CABARET : CAT(the male of which is a tom) containing(takes in) BARE(to strip;to uncover).

Answer: A show that might very well involve stripping.

7 Said to be understood by few auditors (9)

WHISPERED : Cryptic defn: Said so as to be heard;understood by few auditors;ears.

13 Performance of capital detachment (9)

EXECUTION : Double defn: 1st: Performance of, say, a feat; and 2nd: Cryptic. Reference to someone’s head;capital being detached from the rest of the body.

14 Abandoned infant discovered by Heather (9)

FOUNDLING : FOUND(discovered) plus(by) LING(the heather growing on open ground such as, well, heaths).

17 Pulls out Greene’s novel (7)

RENEGES : Anagram of(novel) GREENE’S.

Answer: Pulls out of an agreement.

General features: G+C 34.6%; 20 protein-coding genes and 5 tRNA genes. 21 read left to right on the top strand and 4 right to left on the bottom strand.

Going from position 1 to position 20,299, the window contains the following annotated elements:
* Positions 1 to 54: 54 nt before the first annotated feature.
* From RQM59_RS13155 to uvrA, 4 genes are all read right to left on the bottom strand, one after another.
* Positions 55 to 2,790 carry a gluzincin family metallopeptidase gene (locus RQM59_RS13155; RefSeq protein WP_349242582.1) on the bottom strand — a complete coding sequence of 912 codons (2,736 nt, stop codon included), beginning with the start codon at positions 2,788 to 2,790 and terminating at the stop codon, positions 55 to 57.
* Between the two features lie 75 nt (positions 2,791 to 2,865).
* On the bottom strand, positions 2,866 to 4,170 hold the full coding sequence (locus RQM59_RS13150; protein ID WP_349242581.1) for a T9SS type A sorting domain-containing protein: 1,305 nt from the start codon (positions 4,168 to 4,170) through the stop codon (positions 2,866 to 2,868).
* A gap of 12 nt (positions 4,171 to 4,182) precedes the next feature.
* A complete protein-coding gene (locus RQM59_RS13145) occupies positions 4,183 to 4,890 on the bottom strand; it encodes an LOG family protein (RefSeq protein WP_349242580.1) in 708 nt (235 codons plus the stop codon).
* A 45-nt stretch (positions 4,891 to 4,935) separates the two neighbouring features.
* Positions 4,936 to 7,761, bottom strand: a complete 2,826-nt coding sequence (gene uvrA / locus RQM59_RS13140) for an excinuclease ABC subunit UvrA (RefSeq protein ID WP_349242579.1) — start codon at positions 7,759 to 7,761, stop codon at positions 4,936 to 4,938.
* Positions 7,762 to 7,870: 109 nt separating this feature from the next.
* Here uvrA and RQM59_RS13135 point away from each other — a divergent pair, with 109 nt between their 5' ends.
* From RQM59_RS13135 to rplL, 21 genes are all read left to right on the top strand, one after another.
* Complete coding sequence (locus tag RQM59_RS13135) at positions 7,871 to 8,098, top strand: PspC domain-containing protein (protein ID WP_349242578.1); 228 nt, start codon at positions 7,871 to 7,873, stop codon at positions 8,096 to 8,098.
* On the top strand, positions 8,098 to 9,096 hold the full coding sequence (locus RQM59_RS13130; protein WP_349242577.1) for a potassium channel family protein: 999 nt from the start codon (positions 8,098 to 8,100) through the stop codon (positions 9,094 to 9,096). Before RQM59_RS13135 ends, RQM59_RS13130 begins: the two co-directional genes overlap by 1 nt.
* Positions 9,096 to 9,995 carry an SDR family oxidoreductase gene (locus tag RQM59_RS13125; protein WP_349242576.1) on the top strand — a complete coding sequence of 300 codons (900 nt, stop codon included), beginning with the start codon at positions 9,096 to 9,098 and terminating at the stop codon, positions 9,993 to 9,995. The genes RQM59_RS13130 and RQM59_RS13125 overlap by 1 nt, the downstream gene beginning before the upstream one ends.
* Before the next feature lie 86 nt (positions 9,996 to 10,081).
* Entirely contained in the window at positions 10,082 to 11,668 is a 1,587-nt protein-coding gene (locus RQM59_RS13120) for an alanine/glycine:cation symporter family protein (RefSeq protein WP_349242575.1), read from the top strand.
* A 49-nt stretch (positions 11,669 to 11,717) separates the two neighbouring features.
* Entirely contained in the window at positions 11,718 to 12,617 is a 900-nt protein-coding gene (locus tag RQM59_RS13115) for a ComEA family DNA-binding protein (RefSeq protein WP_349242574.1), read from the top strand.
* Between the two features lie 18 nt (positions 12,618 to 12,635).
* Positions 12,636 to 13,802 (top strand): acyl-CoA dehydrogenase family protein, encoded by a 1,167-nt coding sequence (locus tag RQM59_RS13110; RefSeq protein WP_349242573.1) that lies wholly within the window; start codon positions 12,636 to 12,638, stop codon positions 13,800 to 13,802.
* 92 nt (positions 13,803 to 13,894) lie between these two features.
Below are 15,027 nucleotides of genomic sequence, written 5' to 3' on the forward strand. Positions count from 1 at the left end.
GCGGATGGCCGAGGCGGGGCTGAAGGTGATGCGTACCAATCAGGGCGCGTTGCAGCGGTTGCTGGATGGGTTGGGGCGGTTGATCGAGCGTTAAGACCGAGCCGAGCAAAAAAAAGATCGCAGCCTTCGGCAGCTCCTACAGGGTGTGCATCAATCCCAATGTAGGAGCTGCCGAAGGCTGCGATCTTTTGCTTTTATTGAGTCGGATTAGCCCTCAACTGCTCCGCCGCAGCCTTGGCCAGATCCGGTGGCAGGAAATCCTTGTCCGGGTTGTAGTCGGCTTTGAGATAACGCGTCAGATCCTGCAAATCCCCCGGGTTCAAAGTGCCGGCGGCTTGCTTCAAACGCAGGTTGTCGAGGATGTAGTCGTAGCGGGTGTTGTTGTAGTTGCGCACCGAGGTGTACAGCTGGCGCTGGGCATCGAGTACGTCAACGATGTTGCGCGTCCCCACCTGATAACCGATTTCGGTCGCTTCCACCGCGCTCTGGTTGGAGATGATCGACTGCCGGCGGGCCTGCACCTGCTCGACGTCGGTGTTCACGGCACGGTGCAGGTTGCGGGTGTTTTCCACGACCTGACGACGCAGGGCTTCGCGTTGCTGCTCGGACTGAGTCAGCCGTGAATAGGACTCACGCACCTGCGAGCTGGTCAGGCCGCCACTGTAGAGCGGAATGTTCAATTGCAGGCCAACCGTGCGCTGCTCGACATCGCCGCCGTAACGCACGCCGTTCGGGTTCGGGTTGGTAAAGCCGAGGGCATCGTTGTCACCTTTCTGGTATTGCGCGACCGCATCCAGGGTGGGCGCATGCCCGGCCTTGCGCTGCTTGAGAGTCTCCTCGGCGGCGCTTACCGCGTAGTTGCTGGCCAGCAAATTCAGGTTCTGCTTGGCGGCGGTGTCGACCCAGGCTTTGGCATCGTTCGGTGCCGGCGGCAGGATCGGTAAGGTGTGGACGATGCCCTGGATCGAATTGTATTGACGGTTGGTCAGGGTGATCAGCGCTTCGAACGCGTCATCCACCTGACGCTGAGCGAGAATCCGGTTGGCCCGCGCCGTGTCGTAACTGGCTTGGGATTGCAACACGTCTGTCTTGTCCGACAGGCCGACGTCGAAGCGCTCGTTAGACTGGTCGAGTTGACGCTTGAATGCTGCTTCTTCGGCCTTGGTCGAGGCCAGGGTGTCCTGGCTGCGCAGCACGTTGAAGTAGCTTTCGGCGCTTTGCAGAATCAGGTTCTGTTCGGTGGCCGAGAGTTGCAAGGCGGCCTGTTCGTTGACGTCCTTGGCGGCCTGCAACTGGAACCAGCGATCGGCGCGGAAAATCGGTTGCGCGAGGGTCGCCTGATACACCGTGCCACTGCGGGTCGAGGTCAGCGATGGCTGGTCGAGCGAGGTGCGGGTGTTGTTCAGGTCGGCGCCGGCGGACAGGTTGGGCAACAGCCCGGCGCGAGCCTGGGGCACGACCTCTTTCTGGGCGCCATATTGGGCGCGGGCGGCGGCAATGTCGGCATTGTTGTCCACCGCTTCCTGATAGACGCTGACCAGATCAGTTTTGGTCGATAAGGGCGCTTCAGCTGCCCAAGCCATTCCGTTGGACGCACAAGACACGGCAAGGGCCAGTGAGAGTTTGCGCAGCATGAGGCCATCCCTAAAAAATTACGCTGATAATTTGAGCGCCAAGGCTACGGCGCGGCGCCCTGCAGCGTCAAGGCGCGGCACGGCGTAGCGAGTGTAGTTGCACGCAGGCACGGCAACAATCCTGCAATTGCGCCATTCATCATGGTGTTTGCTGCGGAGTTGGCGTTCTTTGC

18 Rigidity of stone in building (7)

TENSION : Anagram of(building) STONE IN.

Answer: Collins gives rigidity;tautness;stiffness as synonyms of tension. An example I can think of is of muscles being under tension and rigid, though mostly, rigid things are not/need not be in tension.

20 A local employee? (7)

BARMAID : Cryptic defn: One who tends bar in an inn;a local;the watering place near you which you frequent.


22 Shout of approval from supporter: “5 – 0″! (5)

BRAVO : BRA(a supporter of female bosoms) + V(Roman numeral for 5) + O(the letter that looks like zero;0).

23 Rosie’s willowy form (5)

OSIER : Anagram of(…’s willowy, as in flexible;pliant) ROSIE.

Answer: Any of various willow trees;a willowy form.



27 Responses to “Guardian Cryptic 25922 Rufus”

  1. george says:

    After an enforced absence from crossword solving this was a great way to SET OFF again. Thanks Rufus for being so kind this Monday morning and thanks scchua for clarifying the parsing of one or two I had guessed at. I liked ONUS and EXECUTION.